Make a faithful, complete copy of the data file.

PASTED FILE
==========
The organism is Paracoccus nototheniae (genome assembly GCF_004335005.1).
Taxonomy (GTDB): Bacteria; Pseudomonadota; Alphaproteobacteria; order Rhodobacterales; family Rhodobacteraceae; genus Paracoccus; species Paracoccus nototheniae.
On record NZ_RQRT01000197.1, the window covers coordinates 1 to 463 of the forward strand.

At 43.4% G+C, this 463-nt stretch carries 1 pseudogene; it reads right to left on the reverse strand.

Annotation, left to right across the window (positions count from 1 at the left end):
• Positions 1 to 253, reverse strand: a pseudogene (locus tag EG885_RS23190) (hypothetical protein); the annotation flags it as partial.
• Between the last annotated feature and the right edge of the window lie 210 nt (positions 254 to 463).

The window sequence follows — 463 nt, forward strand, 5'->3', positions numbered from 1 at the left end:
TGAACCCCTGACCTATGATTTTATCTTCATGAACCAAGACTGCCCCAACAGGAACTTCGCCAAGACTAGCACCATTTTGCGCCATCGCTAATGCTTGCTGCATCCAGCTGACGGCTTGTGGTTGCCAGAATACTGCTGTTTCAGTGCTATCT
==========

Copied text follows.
The organism is Paracoccus nototheniae (genome assembly GCF_004335005.1).
Taxonomy (GTDB): Bacteria; Pseudomonadota; Alphaproteobacteria; order Rhodobacterales; family Rhodobacteraceae; genus Paracoccus; species Paracoccus nototheniae.
On record NZ_RQRT01000197.1, the window covers coordinates 1 to 463 of the forward strand.

At 43.4% G+C, this 463-nt stretch carries 1 pseudogene; it reads right to left on the reverse strand.

Annotation, left to right across the window (positions count from 1 at the left end):
• Positions 1 to 253, reverse strand: a pseudogene (locus tag EG885_RS23190) (hypothetical protein); the annotation flags it as partial.
• Between the last annotated feature and the right edge of the window lie 210 nt (positions 254 to 463).

The window sequence follows — 463 nt, forward strand, 5'->3', positions numbered from 1 at the left end:
TGAACCCCTGACCTATGATTTTATCTTCATGAACCAAGACTGCCCCAACAGGAACTTCGCCAAGACTAGCACCATTTTGCGCCATCGCTAATGCTTGCTGCATCCAGCTGACGGCTTGTGGTTGCCAGAATACTGCTGTTTCAGTGCTATCT